20 Tendons Connects muscle to bone Collagen are more parallel and larger compared to ligaments Relatively avascular 2 tendinous areas: –Musculotendinous –Osteotendinous

21 Functions of Tendons Length of tendon allows muscle belly to be at a distance from the joint Transmits force between muscle and bone –Tensile stresses are high Conservation of muscular energy during locomotion/ energy storage capacity –Satisfies kinematical and damping requirements

22 Mechanical Properties of Tendons Greater cross - sectional area –Larger loads can be applied prior to failure –Increased tissue strength –Increased stiffness Longer tissue fibers –Greater fiber elongation before failure –Decreased tissue stiffness –Unaltered tissue strength

23 Strain Pertains to muscles Overexertion Grade 1 strength maintained Grade 2 – decrease strength Grade 3 – loss of strength Treatment – Similar to sprains

24 Toe Region Linear Region Yield/ Failure Strain Stress

25 Tendinitis akshdld

26 Lateral Epicondylitis Tennis elbow Tendinitis at the common extensor origin in the elbow Elbow and wrist extension

27 LigamentsTendons % CollagenLessMore % Ground Substance moreless OrganizationMore randomOrganized OrientationWeaving pattern Long axis direction Ligaments vs. Tendons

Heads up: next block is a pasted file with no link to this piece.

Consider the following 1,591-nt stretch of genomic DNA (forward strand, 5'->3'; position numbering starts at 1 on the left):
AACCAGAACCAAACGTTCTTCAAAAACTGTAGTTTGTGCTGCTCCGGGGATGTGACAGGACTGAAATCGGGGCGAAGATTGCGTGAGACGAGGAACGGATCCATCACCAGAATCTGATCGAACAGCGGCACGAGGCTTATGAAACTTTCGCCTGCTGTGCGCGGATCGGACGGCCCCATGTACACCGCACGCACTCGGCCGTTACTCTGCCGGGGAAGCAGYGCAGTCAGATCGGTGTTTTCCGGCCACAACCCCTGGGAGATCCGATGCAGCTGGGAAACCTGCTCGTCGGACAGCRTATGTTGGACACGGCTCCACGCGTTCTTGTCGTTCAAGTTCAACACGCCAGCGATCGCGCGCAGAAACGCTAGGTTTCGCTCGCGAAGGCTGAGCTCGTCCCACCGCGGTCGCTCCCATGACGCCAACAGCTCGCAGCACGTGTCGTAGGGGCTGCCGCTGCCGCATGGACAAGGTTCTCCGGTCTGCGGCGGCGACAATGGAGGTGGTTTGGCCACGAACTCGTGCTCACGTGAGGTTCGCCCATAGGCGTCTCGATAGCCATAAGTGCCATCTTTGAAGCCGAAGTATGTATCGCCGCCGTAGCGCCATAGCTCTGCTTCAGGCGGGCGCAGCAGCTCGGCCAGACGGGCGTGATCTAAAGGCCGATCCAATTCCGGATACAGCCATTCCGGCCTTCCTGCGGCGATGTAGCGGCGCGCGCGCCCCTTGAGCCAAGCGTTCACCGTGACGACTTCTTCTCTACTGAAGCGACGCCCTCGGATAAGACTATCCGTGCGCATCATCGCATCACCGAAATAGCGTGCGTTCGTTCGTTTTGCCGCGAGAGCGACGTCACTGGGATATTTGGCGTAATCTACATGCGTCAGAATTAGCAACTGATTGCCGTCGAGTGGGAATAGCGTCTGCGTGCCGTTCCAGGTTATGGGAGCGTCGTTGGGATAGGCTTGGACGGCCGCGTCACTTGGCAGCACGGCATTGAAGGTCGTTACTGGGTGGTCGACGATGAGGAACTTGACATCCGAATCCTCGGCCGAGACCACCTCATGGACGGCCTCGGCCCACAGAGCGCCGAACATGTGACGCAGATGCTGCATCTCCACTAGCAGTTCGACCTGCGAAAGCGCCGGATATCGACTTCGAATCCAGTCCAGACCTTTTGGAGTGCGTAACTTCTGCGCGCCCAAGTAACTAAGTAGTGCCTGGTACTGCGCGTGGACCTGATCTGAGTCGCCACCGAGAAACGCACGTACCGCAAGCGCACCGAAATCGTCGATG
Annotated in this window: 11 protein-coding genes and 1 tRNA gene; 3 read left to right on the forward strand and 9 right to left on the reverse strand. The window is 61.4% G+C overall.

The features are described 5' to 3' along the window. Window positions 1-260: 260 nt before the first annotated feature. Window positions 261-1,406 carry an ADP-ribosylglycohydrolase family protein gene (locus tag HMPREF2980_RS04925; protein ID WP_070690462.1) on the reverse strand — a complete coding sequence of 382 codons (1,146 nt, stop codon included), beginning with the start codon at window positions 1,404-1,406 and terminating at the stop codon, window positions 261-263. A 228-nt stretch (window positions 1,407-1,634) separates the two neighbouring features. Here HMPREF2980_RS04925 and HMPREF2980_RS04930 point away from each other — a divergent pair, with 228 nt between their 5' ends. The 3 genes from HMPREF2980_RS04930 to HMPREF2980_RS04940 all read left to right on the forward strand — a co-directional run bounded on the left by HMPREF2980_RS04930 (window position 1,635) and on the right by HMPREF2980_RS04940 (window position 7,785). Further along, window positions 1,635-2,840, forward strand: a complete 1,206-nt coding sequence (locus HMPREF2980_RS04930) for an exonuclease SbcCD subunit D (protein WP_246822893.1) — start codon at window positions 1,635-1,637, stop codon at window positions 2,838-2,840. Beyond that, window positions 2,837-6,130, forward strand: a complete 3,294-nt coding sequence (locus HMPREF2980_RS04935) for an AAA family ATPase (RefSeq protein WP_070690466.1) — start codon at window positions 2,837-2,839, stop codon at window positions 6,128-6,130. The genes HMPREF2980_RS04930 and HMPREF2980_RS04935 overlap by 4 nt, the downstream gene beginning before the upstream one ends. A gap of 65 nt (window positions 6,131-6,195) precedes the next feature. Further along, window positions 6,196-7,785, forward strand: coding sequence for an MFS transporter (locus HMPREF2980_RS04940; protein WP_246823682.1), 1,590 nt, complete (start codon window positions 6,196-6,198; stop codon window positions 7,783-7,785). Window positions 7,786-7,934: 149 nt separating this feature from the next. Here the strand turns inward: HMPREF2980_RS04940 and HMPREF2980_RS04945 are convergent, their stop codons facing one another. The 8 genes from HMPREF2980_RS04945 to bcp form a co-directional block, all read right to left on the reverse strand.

28 COMPONENT LIGAMENTTENDON Cellular Materials: Fibroblasts20% Extracellular: Water60-80% Solids20-40% Collagen70-80%Slightly higher Type I90%95-99% Type III10%1-5% Ground substance20-30%Slightly less ElastinUp to 2X CollagenScarce

29 Dislocations/Subluxations

30 Toe Region Linear Region Yield/ Failure Strain Stress Mechanical Behavior of ligaments

31 Sprain Pertains to ligaments Ankle, knee & finger Children vs adults Grade 1- fxn maintained Grade 2 – partial weight bearing Grade 3 – unstable Treatment: depends on severity

32 Ligaments Soft connective tissue composed of densely packed collagen fibers Mechanical properties depend on function and location Fibroblasts Extracellular matrix

33 Ligaments Functions: –Holds skeleton together –Transmit load bone to bone –Provides stability at joints –Limits freedom of movement Prevents excessive motion by being a static restraint Occasionally acts as a positional bend/strain sensor Mediate motions bw opposing fibrocartilage surfaces

34 Ligaments No molecular bonds between fascicles –Free to slide relative to each other Parallel or Branching/interwoven –Collateral vs Cruciates Smaller diameter than tendons Simon, SR. Orthopaedic Basic Science. Ohio: American Academy of Orthopaedic Surgeons; 1994.

35 Crimping : –orientation of collagen in ligaments –Allows elongation of fibers before tensile stresses are experienced

36 Viscoelastic Response Viscous – resists strain; Elastic – returns to original state Dependent on –Magnitude of load –Duration of load –Prior loading Affected by movement of water –Resistance to compressive forces due to water trapped in proteoglycans –Contributes to sustained or cyclic responses to stress Types of responses –Creep –Stress relaxation –Hysteresis